All that said, I’m *very far* from being happy with (Nur)sultan Nazarbayev and I’ll be equally worried by Prince Nasser. Yet, they’re a typical by-product of capitalism, hence while we expect our beloved sport to work in that framework (and I’ve no fast alternative at hand), it’s a bit hypocritical to focus so much on *them* while (or “if”) at the same time we’re not doing as much as we could to change things in our proximity context.

      A Spanish banker like, say, the late Botín (Alonso anyone?) probably produced through his bank a way bigger amount of suffering to humanity than Prince Nasser, obviously breaking laws or recurring to malpractice without batting an eyelid. His bank has been awarded as best “UK business bank” and her daughter, now head of the company, has been appointed an honorary Dame Commander of the British Empire (DBE), by Her Majesty Queen Elizabeth for services to the British financial services sector.
      I didn’t see any army of keyboard warriors wielding their indignation on Twitter.

      • “I didn’t see any army of keyboard warriors wielding their indignation on Twitter”: that’s because the keyboard warriors on Twitter can only digest less than 140 characters, so anything that requires slightly more attention is ignored. Twitter is like 1+1, whereas what you mentioned is (1+1)/1… Too complicated! 😉

      • way bigger amount of suffering to humanity than Prince Nasse

        Let’s not start down this path of comparing human misery.

        I didn’t see any army of keyboard warriors wielding their indignation on Twitter
        Does that mean it didn’t happen? What does it mean?

        Bahrain, Qatar, Kazakhstan is all part of the same problem. IOC and the federations are righteous about their own hegemony, yet happy to take despot money. Pick your federation, (FIFA, UCI, IAAF) it really doesn’t matter.

  5. Even if circumstances were more favourable, the UCI would be afraid to block the new team. Also, as Tinkoff says, there is an existing funding problem and existing teams are more likely to fold than new ones – at least WT level – appear. Even if one looks at the current mainstream teams are things much better: three supported by state sponsored gambling, one moneylender…. It would however be nice – and a miracle – to see some UCI courage on this issue.

    As for the funding problem, why hate Velon and tolerate ASO?

  6. I am quite sure they must be really amused at all of this. Any student of world history will tell you that we have committed more abuse and torture, and still do. So its alright for us to judge?.

  7. I’m always surprised that the sponsors aren’t bike manufacturers. If Formula 1 can have Mercedes, Ferrari etc who cares who the ultimate backers are. Same with football – based on towns. I’ve no idea who is bank rolling Barcelona or Leicester City or indeed care. Why can’t cycling have some sort of system that divorces (at least to an extent) the team name and identity from the sponsoring organisation?

    • F1 also has the likes of Red Bull, Force India and Haas as non-motor industry sponsors/team owners.

      Football has the advantage of income streams from ticket sales and TV rights, as well as sponsorships, so don’t hand over their name to their shirt sponsor. If cycling teams were similarly stable, then System U/Castorama/Bonjour/Brioches La Boulangère/Bouygues Télécom/Bbox Bouygues Telecom/Europcar/Direct Énergie would presumably have been called something like Vendée throughout.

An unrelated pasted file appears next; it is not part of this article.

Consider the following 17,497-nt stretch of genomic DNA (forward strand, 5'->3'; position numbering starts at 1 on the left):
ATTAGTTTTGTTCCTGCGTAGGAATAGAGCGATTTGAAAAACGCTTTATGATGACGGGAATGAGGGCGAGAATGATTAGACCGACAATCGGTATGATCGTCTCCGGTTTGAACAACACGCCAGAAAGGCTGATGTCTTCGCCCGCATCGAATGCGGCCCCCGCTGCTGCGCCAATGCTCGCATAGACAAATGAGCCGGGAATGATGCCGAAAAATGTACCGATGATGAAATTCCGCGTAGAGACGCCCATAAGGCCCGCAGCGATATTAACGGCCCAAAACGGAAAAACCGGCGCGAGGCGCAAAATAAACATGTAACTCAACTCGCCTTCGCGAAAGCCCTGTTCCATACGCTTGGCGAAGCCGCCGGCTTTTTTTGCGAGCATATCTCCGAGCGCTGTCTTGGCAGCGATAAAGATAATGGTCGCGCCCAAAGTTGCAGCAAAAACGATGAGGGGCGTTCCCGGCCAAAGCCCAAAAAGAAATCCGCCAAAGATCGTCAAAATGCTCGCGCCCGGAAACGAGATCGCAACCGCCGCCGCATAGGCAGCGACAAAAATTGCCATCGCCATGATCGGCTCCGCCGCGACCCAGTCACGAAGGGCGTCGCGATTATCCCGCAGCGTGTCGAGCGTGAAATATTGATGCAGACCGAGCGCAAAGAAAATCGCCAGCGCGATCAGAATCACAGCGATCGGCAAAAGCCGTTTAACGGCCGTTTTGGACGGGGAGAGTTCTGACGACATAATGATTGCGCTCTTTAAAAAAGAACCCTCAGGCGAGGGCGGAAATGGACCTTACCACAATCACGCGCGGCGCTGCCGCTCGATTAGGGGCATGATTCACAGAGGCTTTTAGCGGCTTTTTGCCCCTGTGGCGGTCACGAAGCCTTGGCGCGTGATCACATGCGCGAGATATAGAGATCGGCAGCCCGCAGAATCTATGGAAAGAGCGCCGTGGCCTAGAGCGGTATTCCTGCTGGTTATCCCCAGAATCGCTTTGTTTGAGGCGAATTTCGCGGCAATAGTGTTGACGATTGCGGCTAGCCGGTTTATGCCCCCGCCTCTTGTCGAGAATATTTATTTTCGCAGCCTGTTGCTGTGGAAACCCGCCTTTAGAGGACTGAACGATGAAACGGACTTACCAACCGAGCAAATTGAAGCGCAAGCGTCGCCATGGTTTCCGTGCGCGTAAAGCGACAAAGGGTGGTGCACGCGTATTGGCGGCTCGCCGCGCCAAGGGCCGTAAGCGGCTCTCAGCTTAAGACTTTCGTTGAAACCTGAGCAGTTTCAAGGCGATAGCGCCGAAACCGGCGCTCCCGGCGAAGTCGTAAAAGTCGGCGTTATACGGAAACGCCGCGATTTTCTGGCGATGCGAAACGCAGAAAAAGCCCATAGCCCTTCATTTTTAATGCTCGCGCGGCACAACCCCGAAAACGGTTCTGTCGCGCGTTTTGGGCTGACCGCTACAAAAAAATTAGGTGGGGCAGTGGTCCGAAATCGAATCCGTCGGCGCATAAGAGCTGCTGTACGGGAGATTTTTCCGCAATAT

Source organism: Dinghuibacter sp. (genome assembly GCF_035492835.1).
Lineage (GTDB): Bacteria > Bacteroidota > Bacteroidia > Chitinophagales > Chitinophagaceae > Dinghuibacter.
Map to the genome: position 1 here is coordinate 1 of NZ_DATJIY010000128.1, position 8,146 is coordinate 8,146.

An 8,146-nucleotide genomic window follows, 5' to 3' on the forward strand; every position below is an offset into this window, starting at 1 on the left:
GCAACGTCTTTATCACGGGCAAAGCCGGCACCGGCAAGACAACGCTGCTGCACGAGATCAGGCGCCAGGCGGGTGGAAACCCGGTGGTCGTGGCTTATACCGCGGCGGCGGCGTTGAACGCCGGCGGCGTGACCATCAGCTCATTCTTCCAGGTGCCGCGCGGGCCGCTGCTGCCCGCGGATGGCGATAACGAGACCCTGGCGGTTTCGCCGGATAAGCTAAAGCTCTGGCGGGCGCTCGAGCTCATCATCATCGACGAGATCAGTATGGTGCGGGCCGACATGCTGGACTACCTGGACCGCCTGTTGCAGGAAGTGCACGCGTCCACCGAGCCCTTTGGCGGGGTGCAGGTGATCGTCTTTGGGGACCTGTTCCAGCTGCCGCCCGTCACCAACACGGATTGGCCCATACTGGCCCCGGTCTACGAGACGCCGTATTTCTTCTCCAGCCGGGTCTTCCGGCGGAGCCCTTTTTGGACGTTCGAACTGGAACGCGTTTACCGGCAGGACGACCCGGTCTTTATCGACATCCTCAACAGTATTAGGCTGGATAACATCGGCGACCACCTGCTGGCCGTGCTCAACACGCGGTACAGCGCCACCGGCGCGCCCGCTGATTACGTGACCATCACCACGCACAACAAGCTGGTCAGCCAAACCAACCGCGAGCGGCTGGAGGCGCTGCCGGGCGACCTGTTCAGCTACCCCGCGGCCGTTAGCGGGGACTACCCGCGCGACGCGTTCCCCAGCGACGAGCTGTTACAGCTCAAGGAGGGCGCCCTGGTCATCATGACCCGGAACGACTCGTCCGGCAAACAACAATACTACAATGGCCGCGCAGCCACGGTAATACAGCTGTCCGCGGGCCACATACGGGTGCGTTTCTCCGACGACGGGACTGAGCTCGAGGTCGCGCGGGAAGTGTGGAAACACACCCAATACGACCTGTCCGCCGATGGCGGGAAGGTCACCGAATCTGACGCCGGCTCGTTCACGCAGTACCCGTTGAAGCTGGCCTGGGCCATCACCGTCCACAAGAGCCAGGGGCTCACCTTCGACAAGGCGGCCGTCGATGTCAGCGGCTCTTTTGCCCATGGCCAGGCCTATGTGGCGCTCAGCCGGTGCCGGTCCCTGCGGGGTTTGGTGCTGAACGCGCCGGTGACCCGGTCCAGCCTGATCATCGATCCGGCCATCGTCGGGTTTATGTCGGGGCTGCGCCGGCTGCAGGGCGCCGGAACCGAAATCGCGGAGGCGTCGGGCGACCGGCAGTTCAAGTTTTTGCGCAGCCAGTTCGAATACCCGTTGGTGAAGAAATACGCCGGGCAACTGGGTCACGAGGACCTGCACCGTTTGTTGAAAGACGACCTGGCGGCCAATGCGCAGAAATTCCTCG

8. If the UCI can’t reject him directly, there’s nothing to stop them nitpicking every detail about the team.
    IE, The “fit and proper person” test could easily be applied to the likes of Riis if it is drawn up correctly?

  9. re: sponsors

    I’m going to speculate that Specialized will have no problem signing on as bike sponsor with Nibali riding with the team.

  10. Cycling is in a difficult place with sponsors at the moment. If the top-ranked team with the best GC rider of the generation can’t keep hold of a long-term sponsor then there’s little to be gained by the UCI from trying to force out Bahraini dollars. This is the overriding reason why the sport needs the new Bahrain team to receive a licence, and the UCI will of course know this and will support the incoming $$$. As INRNG has mentioned many times before, its unfortunate that our sport continues to rely on (i) individual sponsors who aren’t in it solely for the long-term branding benefits and can decide to turn their backs at any minute (ii) random small to medium sized businesses that benefit from TdF or Giro coverage, (apart from Sky perhaps, their pro team has been their marketing department’s most genius activity in the past 5 years when assessed on the team’s costs v. massive TV coverage) or (iii) industry players who, by definition, have no incentive to invest more to broaden their brands beyond a core cycling market. The result is 2 teams folding, and almost 80 out-of-contract riders looking for teams this transfer season. We need a more sustainable model, but that never seems to be possible?

    • The income from this extra team is not big. There are no huge fees for the UCI. It’s only if there’s a war for talent /points that wages get bid up but otherwise if the riders can find places elsewhere, eg Nibali was talking to Trek etc, then there’s not much change.

  11. When Sagan won the world title last year, he showed an interest in world affairs by speaking out about the plight of Syrian refugees. He wasn’t entirely articulate (speaking in English, not his native tongue, of course), but I think his heart was in the right place. Maybe that gives a glimmer of hope that some of the top cyclists who have other options will think twice before riding for Bahrain.